Sikorsky HH-52A “ Seaguard”
Utilizing the experience gained from AVDET Key West, representatives from the Seventh District Operations, Air Station Miami and Air Station Clearwater drafted detailed Operation Orders, well in advance, to delineate personnel tasking, a concept of daily flight support, a communications plan, and aircraft maintenance/supply procedures. Support for the operation was provided by the Seventh Coast Guard District with Air Station Clearwater providing operational and logistical support and Air Station Miami providing the helicopter maintenance support. HC-130 aircraft were deployed to GTMO (Naval Air Station Guantanamo Bay, Cuba) from CG Air Station Clearwater on a weekly basis. While at GTMO they flew four to five hour surveillance patrols. During the initial period HH-52 helicopters and crews from Air Stations Traverse City, Brooklyn, Savannah and Miami rotated through the AVDET. Two HH-52s were attached to the AVDET at a time. The helicopters alternated between a week at sea onboard the WHEC and a week ashore at the AVDET for maintenance and logistical service to the cutter. The deployed helicopter ranged extensively throughout the flying area. Three C-130 loads of personnel, ground support equipment, a communications van, and an extensive HH-52/HC-130 spare parts allowance began to arrive in GTMO on 5 October 1981. Four days later USCG Aviation Detachment (AVDET) Guantanamo Bay, Cuba became an operational reality. The Aviator-in-Charge concept was again utilized and LCDR Mont J. Smith was assigned this responsibility.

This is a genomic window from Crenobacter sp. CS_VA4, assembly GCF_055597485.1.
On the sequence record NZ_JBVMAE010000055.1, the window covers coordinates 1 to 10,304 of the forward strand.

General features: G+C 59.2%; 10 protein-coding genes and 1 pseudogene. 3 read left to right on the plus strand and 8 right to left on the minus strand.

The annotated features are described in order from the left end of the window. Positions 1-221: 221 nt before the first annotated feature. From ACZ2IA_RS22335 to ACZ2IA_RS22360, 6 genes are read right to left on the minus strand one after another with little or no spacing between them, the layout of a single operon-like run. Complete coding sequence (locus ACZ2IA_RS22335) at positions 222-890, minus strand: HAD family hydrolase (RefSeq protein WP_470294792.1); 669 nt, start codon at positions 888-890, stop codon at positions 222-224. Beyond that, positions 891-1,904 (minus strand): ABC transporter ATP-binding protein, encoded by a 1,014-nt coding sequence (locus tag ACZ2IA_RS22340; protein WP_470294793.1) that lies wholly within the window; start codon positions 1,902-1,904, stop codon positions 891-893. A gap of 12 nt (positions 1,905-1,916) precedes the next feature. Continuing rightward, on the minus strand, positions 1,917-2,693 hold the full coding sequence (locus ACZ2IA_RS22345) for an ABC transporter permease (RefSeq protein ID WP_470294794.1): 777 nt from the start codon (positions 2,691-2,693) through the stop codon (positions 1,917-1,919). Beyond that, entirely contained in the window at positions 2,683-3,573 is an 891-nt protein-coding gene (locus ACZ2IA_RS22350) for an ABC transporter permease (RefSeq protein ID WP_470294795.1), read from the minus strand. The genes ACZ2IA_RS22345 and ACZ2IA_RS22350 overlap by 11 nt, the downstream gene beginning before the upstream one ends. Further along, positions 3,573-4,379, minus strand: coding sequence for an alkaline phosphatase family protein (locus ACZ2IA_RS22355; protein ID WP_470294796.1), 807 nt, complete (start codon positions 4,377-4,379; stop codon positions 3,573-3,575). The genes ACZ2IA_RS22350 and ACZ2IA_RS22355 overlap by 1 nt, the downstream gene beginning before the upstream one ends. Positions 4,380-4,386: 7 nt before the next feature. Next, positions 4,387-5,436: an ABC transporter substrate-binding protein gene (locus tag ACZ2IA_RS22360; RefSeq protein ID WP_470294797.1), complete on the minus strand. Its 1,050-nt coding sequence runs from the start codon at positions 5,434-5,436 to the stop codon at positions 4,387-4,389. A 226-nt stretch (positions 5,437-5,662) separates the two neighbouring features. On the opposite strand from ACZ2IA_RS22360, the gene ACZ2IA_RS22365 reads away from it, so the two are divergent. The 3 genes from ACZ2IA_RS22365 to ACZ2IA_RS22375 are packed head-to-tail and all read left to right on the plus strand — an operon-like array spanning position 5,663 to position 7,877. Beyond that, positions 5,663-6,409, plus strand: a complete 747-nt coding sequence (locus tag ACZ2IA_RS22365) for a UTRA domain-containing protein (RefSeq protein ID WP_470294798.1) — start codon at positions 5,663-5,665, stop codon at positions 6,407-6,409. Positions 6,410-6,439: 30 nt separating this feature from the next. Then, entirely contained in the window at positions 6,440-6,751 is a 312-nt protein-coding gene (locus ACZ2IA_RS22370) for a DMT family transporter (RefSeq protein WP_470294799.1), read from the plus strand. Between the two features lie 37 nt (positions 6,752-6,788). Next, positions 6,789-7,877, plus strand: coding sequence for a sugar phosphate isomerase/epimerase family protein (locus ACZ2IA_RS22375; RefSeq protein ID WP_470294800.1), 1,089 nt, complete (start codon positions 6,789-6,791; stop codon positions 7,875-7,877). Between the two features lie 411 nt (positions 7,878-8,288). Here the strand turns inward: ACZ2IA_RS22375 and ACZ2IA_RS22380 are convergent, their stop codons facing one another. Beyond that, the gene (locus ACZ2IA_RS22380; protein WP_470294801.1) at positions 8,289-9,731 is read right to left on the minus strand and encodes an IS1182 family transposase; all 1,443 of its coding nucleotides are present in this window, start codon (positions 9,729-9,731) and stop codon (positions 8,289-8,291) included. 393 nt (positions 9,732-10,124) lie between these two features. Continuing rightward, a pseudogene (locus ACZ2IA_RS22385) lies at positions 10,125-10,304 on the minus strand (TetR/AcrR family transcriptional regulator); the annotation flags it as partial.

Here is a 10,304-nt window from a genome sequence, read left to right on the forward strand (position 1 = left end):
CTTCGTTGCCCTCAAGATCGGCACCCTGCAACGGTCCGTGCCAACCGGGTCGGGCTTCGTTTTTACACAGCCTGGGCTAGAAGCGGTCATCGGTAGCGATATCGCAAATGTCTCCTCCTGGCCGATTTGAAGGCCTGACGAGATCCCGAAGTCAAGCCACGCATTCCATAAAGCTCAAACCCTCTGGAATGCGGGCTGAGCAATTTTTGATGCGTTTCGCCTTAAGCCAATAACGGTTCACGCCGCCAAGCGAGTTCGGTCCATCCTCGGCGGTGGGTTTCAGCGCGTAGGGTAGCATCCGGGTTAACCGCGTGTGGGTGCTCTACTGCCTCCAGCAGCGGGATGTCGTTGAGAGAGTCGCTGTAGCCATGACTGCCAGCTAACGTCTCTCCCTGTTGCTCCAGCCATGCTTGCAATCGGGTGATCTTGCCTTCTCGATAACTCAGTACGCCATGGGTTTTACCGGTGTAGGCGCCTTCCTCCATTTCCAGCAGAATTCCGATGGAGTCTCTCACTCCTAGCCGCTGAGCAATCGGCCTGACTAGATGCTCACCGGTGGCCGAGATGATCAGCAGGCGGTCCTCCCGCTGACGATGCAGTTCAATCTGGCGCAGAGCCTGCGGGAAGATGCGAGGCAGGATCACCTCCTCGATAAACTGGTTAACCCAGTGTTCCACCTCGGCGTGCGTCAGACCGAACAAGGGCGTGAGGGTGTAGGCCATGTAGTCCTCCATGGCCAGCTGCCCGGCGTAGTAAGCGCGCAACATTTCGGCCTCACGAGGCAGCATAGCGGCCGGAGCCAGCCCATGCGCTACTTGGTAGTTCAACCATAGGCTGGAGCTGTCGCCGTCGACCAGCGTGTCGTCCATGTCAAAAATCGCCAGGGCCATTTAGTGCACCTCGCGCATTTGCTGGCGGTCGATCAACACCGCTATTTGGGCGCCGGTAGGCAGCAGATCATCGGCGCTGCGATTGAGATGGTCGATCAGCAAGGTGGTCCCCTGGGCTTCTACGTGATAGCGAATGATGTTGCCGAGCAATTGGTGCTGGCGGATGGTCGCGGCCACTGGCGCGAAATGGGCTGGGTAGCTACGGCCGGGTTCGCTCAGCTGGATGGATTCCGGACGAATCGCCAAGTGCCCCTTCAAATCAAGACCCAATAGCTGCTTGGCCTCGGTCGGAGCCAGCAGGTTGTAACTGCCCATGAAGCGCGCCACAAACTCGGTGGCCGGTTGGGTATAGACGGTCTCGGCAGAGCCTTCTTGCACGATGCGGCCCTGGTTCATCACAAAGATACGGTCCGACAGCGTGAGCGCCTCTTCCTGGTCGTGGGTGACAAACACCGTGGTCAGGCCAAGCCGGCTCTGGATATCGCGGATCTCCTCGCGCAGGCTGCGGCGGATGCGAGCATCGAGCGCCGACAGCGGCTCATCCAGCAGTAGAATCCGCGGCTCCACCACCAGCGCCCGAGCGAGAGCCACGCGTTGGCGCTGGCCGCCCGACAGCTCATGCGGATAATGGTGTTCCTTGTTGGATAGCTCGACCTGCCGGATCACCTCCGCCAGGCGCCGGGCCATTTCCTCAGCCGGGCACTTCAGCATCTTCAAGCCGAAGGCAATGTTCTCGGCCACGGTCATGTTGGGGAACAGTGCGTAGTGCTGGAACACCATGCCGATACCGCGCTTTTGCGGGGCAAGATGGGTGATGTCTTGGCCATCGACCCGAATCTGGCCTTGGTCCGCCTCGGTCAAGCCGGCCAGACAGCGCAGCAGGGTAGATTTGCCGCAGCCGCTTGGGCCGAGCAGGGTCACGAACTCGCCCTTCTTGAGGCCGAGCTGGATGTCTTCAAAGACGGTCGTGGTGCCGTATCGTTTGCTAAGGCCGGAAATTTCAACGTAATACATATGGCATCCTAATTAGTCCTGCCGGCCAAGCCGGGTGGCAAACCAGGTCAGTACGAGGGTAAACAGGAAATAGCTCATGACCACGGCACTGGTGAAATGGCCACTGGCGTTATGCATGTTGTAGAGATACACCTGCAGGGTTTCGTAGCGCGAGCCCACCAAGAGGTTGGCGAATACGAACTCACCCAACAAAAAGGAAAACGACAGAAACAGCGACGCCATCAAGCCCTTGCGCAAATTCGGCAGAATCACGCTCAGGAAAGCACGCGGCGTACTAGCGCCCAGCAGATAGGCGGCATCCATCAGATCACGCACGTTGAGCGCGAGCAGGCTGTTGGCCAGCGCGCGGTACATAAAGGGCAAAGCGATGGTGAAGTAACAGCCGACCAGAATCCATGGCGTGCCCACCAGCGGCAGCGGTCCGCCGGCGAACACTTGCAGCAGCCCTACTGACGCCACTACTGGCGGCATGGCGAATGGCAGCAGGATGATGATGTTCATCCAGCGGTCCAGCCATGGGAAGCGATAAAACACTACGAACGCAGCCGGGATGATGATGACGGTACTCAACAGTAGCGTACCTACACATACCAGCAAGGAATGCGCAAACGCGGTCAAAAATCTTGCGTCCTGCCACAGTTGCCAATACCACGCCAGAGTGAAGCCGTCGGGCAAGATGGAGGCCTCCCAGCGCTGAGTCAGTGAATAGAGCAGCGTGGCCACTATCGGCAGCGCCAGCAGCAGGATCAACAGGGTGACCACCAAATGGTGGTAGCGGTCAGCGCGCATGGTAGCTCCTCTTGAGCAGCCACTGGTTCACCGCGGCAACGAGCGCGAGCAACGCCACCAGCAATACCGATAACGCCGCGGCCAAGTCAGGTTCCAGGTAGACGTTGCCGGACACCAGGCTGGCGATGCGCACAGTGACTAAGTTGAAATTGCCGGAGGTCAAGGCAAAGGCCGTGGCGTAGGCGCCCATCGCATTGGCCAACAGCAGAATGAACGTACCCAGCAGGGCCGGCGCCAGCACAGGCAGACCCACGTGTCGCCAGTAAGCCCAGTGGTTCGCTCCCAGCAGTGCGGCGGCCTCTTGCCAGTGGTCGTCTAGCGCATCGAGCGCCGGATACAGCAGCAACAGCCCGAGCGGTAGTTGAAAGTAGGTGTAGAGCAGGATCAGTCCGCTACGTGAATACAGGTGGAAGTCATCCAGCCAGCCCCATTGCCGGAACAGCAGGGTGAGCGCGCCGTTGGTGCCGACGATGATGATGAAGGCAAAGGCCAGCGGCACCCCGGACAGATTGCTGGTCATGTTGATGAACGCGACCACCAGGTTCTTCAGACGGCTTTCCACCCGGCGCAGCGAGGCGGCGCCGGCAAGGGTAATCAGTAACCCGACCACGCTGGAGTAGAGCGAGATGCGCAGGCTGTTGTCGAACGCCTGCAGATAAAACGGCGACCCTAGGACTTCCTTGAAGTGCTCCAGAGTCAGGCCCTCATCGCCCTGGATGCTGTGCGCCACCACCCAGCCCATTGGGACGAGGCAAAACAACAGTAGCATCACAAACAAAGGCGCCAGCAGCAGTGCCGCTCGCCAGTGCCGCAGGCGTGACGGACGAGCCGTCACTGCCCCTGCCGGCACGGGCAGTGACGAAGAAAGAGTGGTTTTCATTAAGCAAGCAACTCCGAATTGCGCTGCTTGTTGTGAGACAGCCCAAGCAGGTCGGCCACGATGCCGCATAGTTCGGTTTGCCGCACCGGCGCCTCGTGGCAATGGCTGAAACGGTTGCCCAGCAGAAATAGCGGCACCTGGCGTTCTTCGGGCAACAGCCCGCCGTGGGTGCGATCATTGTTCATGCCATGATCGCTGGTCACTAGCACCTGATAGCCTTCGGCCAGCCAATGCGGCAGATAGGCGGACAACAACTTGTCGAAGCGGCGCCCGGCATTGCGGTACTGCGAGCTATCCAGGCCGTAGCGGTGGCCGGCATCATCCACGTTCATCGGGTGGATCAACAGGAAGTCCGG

Lockheed HC-130 “Hercules”
A typical interdiction was similar to one which occurred in late October. An HH-52 sighted an unseaworthy and overloaded sailing vessel. The USCGC Chase intercepted and removed fifty-six Haitians from the now sinking thirty-five foot vessel. As soon as they arrived aboard the Chase, all were given medical examinations and then they were extensively interviewed by the Immigration Service Officer through the Immigration interpreter to determine if any had valid claims of asylum in the United States. None made claim for asylum and they were returned to Port Au Prince where they were met by officials of the Government of Haiti, the Haitian Red Cross and staff from the American Embassy.
Commenting on the operation, CAPT Douglass Currier, the Commanding Officer of the Chase said that without the helicopter the interception would probably not have been made and the Haitians would have perished at sea. Coincidentally, interception and seizure of drug smuggling vessels had increased considerably since the beginning of the operation. By mid November the seizure of the fifth drug ship had occurred. The estimated street value of the drugs totaled more than $14 million. When the Chase was relieved on station in early December CAPT Currier sent a message to the AVDET, information to the Seventh District, praising the flight crews for their skill, dedication, support and professionalism displayed. The message included his personal BZ.
The AVDET Guantanamo Bay was a continuing success. Once again the concept had been proven. During drug interdiction activities in 1984-85 an AVDET was established at Curacao. AVDET GTMO was used during the late ‘80s for air interdiction missions and again in 1994-95 during a peak interdiction period as well as a number of times since. The AVDET is maintained in a skeletal form and is fully activated when operations dictate. During 2008 HU-25 aircraft operated out of GTMO on interdiction missions and HH-65 helicopters support the Coast Guard Port Security Detachment.